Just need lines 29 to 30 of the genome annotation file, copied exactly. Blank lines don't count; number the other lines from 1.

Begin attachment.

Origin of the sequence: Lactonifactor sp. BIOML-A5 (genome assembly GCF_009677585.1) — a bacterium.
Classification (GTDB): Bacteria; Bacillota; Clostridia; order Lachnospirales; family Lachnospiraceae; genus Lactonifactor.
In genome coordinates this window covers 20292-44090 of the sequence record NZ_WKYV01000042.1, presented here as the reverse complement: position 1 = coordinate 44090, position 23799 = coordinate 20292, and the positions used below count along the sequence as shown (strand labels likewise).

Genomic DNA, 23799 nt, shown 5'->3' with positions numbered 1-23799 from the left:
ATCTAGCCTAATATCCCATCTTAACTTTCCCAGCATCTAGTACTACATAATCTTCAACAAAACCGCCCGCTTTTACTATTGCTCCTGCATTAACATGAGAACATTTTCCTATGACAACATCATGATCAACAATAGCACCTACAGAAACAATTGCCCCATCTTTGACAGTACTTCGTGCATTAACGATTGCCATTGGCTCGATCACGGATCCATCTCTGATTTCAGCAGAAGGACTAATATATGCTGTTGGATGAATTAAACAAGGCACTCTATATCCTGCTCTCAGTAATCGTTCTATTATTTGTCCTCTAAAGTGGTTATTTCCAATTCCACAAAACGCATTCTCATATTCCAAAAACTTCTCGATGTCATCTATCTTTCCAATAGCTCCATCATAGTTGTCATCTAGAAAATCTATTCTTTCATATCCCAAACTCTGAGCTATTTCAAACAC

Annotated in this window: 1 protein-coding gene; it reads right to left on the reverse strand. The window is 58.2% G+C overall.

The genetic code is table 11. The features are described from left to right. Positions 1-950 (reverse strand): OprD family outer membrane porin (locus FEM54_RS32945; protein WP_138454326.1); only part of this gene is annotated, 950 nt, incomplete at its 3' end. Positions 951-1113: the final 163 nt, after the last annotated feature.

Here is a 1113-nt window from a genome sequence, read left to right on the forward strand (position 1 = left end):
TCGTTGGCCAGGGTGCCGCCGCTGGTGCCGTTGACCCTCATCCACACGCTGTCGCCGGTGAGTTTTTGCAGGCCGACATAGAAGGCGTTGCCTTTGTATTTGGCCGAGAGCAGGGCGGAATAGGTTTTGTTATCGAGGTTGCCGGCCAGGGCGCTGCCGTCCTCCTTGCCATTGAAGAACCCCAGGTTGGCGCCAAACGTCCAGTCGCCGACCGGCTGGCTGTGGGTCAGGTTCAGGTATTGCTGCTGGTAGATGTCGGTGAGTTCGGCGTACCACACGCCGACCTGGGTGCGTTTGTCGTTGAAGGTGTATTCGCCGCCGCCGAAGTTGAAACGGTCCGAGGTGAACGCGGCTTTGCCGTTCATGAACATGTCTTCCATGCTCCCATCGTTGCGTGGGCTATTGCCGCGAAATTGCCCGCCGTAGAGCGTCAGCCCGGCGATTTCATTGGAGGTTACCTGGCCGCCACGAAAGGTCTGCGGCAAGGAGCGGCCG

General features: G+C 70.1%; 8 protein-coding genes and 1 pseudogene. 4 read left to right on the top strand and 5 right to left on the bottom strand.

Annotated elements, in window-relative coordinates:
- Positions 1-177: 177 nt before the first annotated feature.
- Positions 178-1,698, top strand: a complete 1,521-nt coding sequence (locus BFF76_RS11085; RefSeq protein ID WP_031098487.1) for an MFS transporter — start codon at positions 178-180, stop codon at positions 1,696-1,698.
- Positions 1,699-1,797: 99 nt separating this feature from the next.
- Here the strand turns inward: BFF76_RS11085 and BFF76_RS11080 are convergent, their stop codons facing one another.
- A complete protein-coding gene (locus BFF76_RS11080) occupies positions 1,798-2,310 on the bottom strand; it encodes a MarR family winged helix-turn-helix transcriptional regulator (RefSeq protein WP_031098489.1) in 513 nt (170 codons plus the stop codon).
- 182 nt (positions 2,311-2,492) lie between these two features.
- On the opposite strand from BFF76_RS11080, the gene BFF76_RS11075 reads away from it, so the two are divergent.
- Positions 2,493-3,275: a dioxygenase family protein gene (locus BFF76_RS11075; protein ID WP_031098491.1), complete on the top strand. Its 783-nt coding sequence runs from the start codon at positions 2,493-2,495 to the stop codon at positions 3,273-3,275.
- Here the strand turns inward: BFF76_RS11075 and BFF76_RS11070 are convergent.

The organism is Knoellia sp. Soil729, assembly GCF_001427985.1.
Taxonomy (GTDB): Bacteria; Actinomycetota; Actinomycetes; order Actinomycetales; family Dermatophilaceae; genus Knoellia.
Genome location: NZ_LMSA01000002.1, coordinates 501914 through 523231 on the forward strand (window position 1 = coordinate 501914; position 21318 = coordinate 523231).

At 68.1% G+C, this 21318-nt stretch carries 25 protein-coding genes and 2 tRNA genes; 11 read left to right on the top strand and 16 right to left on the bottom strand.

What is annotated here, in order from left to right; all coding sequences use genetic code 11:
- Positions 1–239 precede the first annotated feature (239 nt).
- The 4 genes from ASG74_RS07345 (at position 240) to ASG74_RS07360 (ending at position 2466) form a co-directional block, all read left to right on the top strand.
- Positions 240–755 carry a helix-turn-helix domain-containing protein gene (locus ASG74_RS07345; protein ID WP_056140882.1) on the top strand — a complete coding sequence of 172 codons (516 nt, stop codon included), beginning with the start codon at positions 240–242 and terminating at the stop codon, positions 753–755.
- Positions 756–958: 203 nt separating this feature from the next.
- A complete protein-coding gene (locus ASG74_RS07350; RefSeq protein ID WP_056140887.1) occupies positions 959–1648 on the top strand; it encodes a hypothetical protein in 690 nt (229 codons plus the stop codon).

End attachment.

- Positions 756–958: 203 nt separating this feature from the next.
- A complete protein-coding gene (locus ASG74_RS07350; RefSeq protein ID WP_056140887.1) occupies positions 959–1648 on the top strand; it encodes a hypothetical protein in 690 nt (229 codons plus the stop codon).